Sometimes I rail against something of great import:
Our racist, incompetent, self-described sex offender of a President who puts children in cages and refers to Neo-Nazis as “very fine people,” for example.
But sometimes I rail against something slightly smaller and only slightly less enraging. In this case, it’s the tennis shoe, or more specifically, the propensity of some people to refer to sneakers as tennis shoes.
This makes no sense.
And yes, I know that this nomenclature is slightly geographic. Certain parts of the country are more likely to refer to sneakers as tennis shoes, but that doesn’t make it right.
There is a shoe specifically designed for playing tennis. This is rightfully called a tennis shoe.
There is a shoe designed for running. This is called a running shoe.
There are shoes designed for golf, basketball, baseball, and many other sports. Each is named in accordance to its design.
But if you want to refer to the traditional, rubber-soled athletic shoe in a generic way, we have words for that, too, and it’s not tennis shoe.
Sneaker is quite common. You could also call them kicks. Some places in America even call them gym shoes. Originally they were called plimsolls from the colored, horizontal band joining the upper part of the shoe to the sole, which resembled the Plimsoll line on a ship's hull.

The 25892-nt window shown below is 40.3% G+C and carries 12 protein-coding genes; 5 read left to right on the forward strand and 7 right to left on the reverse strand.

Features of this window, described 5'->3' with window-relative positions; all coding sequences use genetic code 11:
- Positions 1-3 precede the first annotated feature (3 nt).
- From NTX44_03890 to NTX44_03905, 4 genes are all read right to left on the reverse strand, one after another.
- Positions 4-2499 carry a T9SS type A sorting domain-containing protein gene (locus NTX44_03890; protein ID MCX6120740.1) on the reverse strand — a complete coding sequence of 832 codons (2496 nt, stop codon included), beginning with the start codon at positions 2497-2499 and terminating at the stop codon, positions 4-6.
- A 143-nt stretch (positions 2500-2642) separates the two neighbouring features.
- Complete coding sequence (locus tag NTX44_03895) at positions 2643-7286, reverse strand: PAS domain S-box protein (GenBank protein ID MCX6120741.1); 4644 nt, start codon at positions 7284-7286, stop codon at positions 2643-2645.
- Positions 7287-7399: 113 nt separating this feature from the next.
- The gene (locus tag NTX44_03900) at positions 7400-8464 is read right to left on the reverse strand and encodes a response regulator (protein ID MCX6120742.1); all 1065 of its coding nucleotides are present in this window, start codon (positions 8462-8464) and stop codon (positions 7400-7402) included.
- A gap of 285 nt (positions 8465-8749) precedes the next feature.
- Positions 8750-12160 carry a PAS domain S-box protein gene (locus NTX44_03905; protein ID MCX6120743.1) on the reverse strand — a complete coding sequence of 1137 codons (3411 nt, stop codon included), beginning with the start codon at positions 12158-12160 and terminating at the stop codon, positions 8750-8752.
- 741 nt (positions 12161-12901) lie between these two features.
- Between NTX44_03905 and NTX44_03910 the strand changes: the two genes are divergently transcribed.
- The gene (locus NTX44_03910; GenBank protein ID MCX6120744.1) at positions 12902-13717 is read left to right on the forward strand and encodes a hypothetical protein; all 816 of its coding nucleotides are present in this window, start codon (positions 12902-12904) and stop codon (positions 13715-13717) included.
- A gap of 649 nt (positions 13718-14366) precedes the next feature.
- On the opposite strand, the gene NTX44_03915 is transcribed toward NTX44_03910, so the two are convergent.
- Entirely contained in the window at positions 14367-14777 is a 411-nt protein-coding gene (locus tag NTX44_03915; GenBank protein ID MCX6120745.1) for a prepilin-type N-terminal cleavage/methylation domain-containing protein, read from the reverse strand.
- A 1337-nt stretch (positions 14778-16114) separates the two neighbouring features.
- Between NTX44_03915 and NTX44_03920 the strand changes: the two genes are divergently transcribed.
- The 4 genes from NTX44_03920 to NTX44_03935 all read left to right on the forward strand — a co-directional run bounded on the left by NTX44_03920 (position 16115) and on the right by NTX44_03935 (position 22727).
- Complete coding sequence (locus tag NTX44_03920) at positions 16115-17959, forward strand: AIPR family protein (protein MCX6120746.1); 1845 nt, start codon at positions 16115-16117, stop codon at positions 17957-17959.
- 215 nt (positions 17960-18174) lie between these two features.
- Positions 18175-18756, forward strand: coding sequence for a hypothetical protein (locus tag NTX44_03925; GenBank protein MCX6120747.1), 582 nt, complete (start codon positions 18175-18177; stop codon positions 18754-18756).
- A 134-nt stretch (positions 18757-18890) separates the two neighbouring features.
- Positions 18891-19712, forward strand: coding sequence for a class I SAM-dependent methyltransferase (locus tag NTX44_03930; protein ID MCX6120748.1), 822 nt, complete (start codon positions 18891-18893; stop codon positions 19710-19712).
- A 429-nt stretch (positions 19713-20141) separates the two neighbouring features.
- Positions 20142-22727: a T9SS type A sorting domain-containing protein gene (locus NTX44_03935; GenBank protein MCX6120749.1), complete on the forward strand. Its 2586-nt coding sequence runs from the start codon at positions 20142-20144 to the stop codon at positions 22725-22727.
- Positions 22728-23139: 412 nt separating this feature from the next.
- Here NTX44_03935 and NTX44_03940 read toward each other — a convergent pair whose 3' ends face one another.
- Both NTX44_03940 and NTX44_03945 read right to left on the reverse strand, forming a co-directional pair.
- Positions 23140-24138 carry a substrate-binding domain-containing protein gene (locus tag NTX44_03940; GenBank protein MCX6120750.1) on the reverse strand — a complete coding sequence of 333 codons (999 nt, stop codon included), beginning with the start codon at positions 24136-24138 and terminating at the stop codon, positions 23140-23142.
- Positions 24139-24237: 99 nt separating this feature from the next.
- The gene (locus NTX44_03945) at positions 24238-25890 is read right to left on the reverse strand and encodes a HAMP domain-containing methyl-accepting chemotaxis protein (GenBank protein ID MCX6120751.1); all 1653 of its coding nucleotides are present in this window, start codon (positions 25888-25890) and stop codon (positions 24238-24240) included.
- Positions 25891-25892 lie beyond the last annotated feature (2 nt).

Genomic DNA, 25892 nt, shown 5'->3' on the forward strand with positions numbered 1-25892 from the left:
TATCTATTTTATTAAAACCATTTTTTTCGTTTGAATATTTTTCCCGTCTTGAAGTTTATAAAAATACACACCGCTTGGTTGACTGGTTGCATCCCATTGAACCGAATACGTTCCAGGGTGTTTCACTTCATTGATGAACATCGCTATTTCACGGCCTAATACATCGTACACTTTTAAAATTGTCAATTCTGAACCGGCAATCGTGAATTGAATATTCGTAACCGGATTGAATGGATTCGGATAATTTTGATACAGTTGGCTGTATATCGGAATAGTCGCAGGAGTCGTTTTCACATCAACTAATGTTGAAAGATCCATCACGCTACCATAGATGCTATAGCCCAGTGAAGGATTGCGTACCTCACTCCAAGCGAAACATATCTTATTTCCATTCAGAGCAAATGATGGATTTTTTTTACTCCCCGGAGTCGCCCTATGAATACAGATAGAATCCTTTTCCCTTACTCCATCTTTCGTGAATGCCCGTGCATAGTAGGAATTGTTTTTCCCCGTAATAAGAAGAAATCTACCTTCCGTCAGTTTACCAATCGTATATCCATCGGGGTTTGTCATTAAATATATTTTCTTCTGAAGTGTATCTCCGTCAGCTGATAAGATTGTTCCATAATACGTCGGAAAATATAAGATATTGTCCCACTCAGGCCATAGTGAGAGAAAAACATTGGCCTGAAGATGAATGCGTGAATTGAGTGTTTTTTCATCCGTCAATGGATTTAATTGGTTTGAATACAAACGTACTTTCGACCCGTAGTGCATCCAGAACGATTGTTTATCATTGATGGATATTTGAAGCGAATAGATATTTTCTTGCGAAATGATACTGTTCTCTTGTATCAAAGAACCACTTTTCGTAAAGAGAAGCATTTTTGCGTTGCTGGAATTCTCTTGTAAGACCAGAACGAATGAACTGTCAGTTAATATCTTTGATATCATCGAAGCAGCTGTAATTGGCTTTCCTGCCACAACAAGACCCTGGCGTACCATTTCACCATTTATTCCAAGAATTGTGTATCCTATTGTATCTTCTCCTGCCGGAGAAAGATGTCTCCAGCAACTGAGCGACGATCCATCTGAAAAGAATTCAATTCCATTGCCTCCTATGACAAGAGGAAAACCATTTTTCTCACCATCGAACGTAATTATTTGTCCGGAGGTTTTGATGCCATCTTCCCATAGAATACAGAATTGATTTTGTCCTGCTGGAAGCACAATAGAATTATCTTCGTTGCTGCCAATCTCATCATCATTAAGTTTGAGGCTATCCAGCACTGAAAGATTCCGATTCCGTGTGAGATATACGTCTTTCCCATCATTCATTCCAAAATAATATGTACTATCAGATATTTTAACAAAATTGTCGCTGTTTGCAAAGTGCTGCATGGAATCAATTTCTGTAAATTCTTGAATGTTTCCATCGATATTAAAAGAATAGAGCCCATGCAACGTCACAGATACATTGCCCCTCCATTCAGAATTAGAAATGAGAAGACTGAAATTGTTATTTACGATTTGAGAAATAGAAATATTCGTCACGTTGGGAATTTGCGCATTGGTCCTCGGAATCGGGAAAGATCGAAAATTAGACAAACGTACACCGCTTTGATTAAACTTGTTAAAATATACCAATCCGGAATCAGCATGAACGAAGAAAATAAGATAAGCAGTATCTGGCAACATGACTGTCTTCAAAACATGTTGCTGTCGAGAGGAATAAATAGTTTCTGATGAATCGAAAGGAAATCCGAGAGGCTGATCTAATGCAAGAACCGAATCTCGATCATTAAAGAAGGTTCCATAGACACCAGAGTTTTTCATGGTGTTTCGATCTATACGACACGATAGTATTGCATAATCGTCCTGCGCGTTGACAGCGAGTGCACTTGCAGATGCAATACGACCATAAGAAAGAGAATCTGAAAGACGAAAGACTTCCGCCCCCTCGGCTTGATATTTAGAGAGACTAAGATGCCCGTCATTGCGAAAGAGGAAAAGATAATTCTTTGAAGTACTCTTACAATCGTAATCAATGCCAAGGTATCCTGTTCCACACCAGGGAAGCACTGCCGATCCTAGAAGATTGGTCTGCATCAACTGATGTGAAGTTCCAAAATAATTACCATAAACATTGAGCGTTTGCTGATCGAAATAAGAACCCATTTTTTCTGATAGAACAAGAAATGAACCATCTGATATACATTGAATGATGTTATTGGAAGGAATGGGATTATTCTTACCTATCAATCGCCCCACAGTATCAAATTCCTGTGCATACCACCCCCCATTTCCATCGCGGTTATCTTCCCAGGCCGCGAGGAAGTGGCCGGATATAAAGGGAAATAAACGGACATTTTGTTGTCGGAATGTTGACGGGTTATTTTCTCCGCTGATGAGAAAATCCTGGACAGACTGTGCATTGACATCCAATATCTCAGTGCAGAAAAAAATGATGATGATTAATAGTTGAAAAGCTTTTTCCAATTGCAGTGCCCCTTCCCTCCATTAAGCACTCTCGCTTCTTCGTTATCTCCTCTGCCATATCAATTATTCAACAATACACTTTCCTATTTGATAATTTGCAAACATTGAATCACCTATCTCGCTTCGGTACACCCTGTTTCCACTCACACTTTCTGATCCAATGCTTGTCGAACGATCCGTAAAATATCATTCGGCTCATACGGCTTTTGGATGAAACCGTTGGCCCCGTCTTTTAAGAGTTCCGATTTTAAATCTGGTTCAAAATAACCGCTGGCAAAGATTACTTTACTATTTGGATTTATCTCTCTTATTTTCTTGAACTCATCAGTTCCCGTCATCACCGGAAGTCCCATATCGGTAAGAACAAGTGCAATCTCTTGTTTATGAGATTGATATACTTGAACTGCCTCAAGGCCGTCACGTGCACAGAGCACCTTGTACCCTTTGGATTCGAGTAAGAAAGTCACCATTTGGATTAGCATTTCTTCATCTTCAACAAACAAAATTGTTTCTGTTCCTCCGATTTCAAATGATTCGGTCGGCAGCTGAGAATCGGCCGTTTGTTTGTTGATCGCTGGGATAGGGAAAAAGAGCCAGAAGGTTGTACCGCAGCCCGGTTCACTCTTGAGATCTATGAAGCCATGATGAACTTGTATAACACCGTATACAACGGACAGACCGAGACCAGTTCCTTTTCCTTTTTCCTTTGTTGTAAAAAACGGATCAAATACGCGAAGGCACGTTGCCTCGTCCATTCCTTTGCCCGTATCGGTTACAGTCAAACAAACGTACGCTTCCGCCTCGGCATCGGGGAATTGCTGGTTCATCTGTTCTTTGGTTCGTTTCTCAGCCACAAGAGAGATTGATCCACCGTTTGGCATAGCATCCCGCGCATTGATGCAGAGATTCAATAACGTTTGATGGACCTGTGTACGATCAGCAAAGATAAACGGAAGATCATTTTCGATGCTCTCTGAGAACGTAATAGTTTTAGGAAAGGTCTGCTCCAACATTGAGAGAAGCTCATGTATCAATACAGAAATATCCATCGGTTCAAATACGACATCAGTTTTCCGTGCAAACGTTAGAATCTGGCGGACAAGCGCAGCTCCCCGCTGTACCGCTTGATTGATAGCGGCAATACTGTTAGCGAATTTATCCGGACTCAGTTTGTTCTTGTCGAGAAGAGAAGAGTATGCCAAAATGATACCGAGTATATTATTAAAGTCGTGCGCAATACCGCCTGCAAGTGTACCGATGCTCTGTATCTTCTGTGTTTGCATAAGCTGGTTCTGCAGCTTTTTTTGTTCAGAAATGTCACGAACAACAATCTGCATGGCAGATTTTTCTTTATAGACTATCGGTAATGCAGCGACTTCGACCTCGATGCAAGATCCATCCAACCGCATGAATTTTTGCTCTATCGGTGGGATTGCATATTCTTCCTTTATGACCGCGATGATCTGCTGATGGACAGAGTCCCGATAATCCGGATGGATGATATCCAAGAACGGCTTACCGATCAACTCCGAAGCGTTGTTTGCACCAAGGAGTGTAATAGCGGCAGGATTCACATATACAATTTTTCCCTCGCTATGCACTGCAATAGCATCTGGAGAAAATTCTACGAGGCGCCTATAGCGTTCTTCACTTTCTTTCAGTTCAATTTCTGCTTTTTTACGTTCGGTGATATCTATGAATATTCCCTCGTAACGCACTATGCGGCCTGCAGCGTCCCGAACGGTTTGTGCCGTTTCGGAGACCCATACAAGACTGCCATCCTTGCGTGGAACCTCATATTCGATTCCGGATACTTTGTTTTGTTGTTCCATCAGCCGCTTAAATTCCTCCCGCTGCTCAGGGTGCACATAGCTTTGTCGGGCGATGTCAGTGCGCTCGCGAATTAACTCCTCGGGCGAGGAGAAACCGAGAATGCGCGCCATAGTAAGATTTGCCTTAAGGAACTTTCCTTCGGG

No one calls them plimsolls anymore, but if you did, it would make more sense than referring to your sneakers as tennis shoes.
At least you wouldn’t be identifying shoes not specifically designed for tennis as tennis shoes.
It’s really quite simple:
Tennis shoes are technically designed to be worn during a tennis match while sneakers are simple shoes with rubber shoes and a canvas or canvas-like topping designed to be worn anywhere.
Some folks may quibble with my use of the word “anywhere,” but I have wear sneakers year-round to weddings, funerals, and other traditionally former occasions because I don’t allow nonsensical clothing mores and unnecessary protocols to dictate my level of comfort and fashion preference.
I’m not saying it’s wrong to not wear sneakers to these occasions. I just think it’s wrong and stupid-headed to judge someone who does.
You know what is also kind of wrong and stupid-headed:
Calling tennis shoes that are not specifically designed for tennis as tennis shoes.